Recipe for Italian apple tart or flan avec a French tart speciality

with a little fresh cream
with a little fresh cream

A Delicious Sweet Surprise


Today I have for you a sweet surprise, in fact I have two, the first is an Italian favourite called torta di mele the second is a French apple tart both of them I flavoured with Calvados apple liqueur. My friend Fabio comes round most weeks and we share our recipes, his family originate in Tuscany whilst mine are all Yorkshire people. This means that we get a great variety of recipes and we both use our grandmother’s recipe books for inspiration. I’m not a great one for making sweet dishes, but most of my family enjoy sweets, and it is fair to say that my wife enjoys the puddings and the sweets more than the main dish itself.

Enjoy It together With your Family


So first, let’s start with my old friend Fabio’s dish which he calls torta di mele. When we have these cook nights we chat about all kinds of things, but mostly our childhoods and the difference between being raised in England and Italy; I think they have more sense of family than we do.

Ingredients for Your Apple Pie


So here is what you need

200ml natural yoghurt

150g plain white flour

120g caster sugar

3 eggs

3 tbsp olive oil

One lemon use both the zest and the juice.

2tsp Powered yeast

Six eating apples. Something like Cox’s pippin, or even the aromatic pink lady.

1tbsp of Calvados

Peal the apples and submerge in a mix of lemon juice and water, this will prevent them turning brown. Cube and core 4 apples and then core and slice the other apples.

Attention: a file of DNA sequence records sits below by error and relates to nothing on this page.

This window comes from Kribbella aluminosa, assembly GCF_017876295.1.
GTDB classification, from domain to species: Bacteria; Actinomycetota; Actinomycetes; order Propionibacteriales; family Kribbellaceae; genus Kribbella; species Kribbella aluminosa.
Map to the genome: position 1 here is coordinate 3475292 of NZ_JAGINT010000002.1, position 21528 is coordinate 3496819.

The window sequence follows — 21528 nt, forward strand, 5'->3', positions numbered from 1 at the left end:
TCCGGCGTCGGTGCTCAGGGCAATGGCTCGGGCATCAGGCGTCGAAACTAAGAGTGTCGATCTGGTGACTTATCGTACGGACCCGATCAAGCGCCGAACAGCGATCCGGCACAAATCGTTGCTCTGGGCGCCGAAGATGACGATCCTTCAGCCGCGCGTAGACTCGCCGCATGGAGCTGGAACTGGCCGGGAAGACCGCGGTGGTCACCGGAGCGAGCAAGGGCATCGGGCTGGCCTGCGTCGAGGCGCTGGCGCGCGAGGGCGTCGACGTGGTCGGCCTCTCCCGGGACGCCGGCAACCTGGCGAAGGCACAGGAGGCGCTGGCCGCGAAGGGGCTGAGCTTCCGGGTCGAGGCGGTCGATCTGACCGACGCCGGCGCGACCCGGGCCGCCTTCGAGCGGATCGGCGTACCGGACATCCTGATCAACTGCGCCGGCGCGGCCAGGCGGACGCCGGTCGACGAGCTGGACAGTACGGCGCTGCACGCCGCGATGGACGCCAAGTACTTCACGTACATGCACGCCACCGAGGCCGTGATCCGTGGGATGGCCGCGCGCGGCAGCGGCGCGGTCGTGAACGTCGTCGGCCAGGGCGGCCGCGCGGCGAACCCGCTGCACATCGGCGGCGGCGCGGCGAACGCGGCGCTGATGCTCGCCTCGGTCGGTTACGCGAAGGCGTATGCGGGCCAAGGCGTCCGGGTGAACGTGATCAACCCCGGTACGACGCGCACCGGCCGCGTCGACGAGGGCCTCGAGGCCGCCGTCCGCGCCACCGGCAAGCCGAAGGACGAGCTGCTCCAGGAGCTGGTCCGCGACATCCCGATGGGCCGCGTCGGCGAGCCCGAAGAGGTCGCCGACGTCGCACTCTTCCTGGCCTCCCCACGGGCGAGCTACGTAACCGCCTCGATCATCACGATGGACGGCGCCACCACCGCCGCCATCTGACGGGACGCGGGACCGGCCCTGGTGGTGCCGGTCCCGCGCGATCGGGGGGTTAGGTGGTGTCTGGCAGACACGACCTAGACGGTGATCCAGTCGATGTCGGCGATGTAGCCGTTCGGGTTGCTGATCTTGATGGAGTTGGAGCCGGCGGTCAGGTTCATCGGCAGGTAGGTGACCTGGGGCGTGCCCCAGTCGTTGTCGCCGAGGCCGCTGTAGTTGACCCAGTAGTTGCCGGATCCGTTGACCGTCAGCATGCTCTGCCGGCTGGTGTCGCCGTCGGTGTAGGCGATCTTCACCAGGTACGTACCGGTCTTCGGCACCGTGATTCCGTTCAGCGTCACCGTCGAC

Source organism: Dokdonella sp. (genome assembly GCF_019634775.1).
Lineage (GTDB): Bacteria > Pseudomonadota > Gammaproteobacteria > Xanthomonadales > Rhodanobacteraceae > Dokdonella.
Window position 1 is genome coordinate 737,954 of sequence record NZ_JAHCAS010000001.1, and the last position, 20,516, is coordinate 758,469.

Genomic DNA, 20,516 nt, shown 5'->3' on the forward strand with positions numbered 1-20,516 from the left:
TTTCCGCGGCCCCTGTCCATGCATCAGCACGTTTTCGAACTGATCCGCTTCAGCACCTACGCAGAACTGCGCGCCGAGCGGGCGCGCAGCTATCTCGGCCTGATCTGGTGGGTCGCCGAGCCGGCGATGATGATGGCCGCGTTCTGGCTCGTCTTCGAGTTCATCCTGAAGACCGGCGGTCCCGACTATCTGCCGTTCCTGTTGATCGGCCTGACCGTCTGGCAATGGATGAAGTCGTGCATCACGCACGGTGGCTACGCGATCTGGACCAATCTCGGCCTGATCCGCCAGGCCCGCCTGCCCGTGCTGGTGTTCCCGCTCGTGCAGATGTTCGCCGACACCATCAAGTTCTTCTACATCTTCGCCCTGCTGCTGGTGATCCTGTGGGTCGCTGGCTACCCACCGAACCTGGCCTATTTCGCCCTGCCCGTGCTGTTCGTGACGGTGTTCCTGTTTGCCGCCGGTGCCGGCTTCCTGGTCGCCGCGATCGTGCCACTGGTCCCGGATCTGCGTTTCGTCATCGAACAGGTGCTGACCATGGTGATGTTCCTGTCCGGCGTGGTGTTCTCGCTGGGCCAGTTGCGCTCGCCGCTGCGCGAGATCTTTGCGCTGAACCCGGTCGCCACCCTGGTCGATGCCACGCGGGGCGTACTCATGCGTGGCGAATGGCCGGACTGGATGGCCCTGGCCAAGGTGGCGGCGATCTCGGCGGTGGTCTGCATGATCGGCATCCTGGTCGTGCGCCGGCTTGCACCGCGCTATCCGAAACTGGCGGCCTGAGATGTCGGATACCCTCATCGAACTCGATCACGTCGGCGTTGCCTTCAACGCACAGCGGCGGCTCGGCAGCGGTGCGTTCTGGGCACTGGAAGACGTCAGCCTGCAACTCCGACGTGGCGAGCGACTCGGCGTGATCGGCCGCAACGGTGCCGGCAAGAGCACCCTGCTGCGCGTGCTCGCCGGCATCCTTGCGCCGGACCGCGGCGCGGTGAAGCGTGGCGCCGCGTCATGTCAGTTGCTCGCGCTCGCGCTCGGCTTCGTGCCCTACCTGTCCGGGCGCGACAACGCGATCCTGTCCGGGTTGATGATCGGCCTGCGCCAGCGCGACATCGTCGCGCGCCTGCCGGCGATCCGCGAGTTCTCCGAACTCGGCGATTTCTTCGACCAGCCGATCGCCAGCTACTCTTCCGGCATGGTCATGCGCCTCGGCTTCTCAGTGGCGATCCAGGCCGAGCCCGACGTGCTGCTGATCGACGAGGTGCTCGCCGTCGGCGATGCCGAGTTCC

The mix is easy, In a large bowl mix together the yoghurt, flour, sugar, eggs, oil, grated lemon zest, yeast and your chopped apples. Give them a good stir to make sure the apples are fully mixed in.

Grease and flour a cake tin and put the remaining sliced apples in the bottom, placing them in decreasing circles. Sprinkle them with calvados and caster sugar.

Pour the mixture on top and put in to a preheated oven at 180°C for thirty minutes or until it looks set.

Fabio said his grandmother would make four of these to accompany Sunday lunch when the local apples were just ready to pick, and not a morsel would be left by the end of the day.

ready for the oven
ready for the oven
look inside, chunks of apple in a delicious custard
look inside, chunks of apple in a delicious custard




Dust the surface with icing sugar before serving. This tart is delicious just warm, but you can also be eat it hot with vanilla ice cream, or cold with hot custard. We had some delicious fresh cream to top ours; I wonder what you will choose?

Next time it will be with vanilla ice cream, not because it is better, but I just want an excuse to cook another of these tarts.



I promised you two puddings, being a man of my word [obviously not a politician] I offer you this as a second helping.

What is Calvados

Calvados, is a French brandy, and is derived from, apples. But beware: overindulge in this fruit-flavored spirit and you may be in for a whopping headache and hangover.


So, when Fabio and I had finished making the Italian apple tart it was obvious we could use up some of the spare apples we had with another dish. When I worked a summer in Normandy France, I tried an apple brandy named after the adjacent province called Calvados. A beautiful region, which incorporates some of the Channel Islands, anyway they are well renowned for this brandy. However, beware it is a little like scrumpy made from apples it has a kick like a mule. I learned this recipe there and I have made a couple of little changes but I’m sure you will like them.

How to Make a Pastry Base


So, first of all we need to make a pastry base and for this you need to mix together;

250gm plain flour, 125gm of unsalted butter, a pinch of salt, an egg and enough water to make a dough.

Knead it all together on an oiled board until it forms a nice dough. [I use an oiled board rather than sprinkling with flour to stop the dough tightening up with the extra flour. Flatten out the dough and put it in the fridge for thirty minutes or so.

pinch the dough until it is 2mm above the tart ring
pinch the dough until it is 2mm above the tart ring